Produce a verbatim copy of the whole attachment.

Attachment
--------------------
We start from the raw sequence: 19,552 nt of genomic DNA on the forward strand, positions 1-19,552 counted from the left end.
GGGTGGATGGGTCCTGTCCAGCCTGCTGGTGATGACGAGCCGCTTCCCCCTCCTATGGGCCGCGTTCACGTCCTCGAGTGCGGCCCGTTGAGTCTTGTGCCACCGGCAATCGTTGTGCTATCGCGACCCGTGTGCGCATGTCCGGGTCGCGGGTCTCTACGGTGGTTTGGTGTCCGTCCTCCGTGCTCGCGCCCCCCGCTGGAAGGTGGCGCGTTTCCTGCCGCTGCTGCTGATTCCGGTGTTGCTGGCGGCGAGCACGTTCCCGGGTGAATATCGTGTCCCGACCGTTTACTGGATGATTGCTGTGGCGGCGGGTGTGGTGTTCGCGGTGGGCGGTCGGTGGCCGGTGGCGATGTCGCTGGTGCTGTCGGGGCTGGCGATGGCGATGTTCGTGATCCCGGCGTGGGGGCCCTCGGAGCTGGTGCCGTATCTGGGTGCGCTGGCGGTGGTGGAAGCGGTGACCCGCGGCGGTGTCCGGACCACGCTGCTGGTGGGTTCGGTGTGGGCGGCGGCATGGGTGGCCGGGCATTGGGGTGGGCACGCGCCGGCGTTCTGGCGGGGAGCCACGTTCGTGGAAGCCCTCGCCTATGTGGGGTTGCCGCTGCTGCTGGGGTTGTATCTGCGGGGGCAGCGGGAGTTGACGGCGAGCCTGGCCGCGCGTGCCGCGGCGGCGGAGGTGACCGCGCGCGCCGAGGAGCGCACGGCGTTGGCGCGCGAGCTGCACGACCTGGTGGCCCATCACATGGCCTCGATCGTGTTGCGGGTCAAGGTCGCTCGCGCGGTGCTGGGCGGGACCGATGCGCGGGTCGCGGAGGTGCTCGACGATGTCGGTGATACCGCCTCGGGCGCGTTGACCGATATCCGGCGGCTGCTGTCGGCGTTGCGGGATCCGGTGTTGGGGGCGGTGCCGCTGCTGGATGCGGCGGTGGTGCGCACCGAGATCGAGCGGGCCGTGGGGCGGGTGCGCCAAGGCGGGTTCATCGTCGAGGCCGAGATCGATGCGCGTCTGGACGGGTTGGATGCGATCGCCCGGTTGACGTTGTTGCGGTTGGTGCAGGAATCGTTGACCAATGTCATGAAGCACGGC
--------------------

We start from the raw sequence: 19,552 nt of genomic DNA on the forward strand, positions 1-19,552 counted from the left end.
GGGTGGATGGGTCCTGTCCAGCCTGCTGGTGATGACGAGCCGCTTCCCCCTCCTATGGGCCGCGTTCACGTCCTCGAGTGCGGCCCGTTGAGTCTTGTGCCACCGGCAATCGTTGTGCTATCGCGACCCGTGTGCGCATGTCCGGGTCGCGGGTCTCTACGGTGGTTTGGTGTCCGTCCTCCGTGCTCGCGCCCCCCGCTGGAAGGTGGCGCGTTTCCTGCCGCTGCTGCTGATTCCGGTGTTGCTGGCGGCGAGCACGTTCCCGGGTGAATATCGTGTCCCGACCGTTTACTGGATGATTGCTGTGGCGGCGGGTGTGGTGTTCGCGGTGGGCGGTCGGTGGCCGGTGGCGATGTCGCTGGTGCTGTCGGGGCTGGCGATGGCGATGTTCGTGATCCCGGCGTGGGGGCCCTCGGAGCTGGTGCCGTATCTGGGTGCGCTGGCGGTGGTGGAAGCGGTGACCCGCGGCGGTGTCCGGACCACGCTGCTGGTGGGTTCGGTGTGGGCGGCGGCATGGGTGGCCGGGCATTGGGGTGGGCACGCGCCGGCGTTCTGGCGGGGAGCCACGTTCGTGGAAGCCCTCGCCTATGTGGGGTTGCCGCTGCTGCTGGGGTTGTATCTGCGGGGGCAGCGGGAGTTGACGGCGAGCCTGGCCGCGCGTGCCGCGGCGGCGGAGGTGACCGCGCGCGCCGAGGAGCGCACGGCGTTGGCGCGCGAGCTGCACGACCTGGTGGCCCATCACATGGCCTCGATCGTGTTGCGGGTCAAGGTCGCTCGCGCGGTGCTGGGCGGGACCGATGCGCGGGTCGCGGAGGTGCTCGACGATGTCGGTGATACCGCCTCGGGCGCGTTGACCGATATCCGGCGGCTGCTGTCGGCGTTGCGGGATCCGGTGTTGGGGGCGGTGCCGCTGCTGGATGCGGCGGTGGTGCGCACCGAGATCGAGCGGGCCGTGGGGCGGGTGCGCCAAGGCGGGTTCATCGTCGAGGCCGAGATCGATGCGCGTCTGGACGGGTTGGATGCGATCGCCCGGTTGACGTTGTTGCGGTTGGTGCAGGAATCGTTGACCAATGTCATGAAGCACGGC